How Much Will Another iPhone Matter?
Apple is still the cheapest stock on the market. While the company will likely hold that title for the rest of the year, I do worry the Street is still putting too much of the company's success -- or for that matter its valuation -- on the possibility of a new iPhone.
This is despite Apple CEO Tim Cook, recently proclaiming Apple is a "software company."
Case in point: The stock surged almost 3% last week immediately after Brian Blair, analyst at Wedge Partners, said Apple willl release its new phone, presumably called the "iPhone 5S" to China Mobile
"We believe that Apple will launch the iPhone 5S at China Mobile this July, as it launches the next iteration of the iPhone globally. We believe this handset will be a TD-SCDMA model of the iPhone 5S and will likely begin production next month.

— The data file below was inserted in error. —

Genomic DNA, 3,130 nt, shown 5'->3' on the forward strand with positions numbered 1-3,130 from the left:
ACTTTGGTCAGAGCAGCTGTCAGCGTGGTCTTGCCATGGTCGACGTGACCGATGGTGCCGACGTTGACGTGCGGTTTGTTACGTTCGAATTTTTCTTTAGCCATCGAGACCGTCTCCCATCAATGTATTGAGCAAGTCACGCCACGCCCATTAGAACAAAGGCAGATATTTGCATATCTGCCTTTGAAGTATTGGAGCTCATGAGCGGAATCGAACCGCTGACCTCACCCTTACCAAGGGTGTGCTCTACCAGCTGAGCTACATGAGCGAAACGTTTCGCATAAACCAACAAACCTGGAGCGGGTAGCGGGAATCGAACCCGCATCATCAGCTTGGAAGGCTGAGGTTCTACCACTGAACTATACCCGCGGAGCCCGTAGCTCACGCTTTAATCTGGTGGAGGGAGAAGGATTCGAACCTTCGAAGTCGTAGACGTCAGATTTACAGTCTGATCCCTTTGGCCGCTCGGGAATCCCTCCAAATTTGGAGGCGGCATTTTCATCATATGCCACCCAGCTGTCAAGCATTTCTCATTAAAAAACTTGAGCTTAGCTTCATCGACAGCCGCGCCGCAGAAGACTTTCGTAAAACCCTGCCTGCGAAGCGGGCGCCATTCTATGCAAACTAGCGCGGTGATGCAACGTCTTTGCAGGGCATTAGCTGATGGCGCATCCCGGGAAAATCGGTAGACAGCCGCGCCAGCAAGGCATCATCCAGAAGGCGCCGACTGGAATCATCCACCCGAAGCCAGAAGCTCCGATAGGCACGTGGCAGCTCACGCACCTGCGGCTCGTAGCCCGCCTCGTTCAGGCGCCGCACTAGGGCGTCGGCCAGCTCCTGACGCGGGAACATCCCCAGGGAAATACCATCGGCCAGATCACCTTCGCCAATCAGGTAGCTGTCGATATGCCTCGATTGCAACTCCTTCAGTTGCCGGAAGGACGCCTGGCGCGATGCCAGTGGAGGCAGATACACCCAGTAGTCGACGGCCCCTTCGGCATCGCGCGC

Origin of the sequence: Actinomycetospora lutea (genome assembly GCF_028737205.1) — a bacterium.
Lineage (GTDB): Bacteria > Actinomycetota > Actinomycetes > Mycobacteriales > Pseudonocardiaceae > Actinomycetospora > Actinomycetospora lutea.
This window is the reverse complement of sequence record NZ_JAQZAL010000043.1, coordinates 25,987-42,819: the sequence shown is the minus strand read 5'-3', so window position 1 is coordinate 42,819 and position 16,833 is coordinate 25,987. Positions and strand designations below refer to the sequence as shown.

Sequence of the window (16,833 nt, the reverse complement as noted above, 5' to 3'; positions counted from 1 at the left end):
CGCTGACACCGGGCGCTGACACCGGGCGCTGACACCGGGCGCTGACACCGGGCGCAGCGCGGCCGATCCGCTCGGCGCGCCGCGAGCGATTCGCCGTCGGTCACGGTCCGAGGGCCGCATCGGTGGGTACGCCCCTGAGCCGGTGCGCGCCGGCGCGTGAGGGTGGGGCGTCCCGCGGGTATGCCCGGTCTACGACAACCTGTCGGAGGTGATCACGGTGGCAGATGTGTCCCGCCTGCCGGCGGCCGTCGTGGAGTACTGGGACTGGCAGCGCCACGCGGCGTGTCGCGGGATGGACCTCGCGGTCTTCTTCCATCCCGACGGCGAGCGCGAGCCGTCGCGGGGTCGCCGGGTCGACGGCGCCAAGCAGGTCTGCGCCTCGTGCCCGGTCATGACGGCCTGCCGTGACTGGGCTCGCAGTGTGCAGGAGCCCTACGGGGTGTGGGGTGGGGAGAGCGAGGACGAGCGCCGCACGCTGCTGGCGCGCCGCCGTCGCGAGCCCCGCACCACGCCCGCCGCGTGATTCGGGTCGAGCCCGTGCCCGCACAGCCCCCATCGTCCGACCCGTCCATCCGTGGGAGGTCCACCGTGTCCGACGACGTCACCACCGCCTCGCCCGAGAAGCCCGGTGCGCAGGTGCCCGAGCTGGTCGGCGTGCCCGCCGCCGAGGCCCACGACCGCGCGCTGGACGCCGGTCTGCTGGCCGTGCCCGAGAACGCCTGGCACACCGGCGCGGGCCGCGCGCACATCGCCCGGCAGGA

"The announcement of China Mobile will be meaningful for Apple iPhone units, as Apple has yet to direct-sell its iPhone to the carrier and its 710 million subscribers. In addition to China, India is another market that we believe Apple is working to tackle this year, and we understand the company is deploying significantly more people in the nation this year in an effort to grow iPhone/ iPad sales."
That's all well and good. But how much will and should it matter?
I'm not suggesting the iPhone, which is Apple's highest-margin product, is not important. But analysts have been making all sorts of predictions for the past two years. This is despite the company remaining secretive on these matters. Besides, investors might fall into the trap of raising expectations only to get disappointed.
We saw this with the iPhone 5, which was only incrementally better than the iPhone 4S. It's worth asking how much of a difference a new phone can make to the state of Apple today, especially since the quality gap Apple once enjoyed over its rivals -- particularly Samsung, has been shrinking.
Also, given the lack of excitement on the Street in BlackBerry's
This is not another indictment on Apple. But the point is, the company is more valuable than what a new phone might reveal. Instead of looking at all of the possible markets that Apple will enter in the coming years, the Street continues to appraise Apple on how fast the gap is closing with its competition. Investors shouldn't fall for it.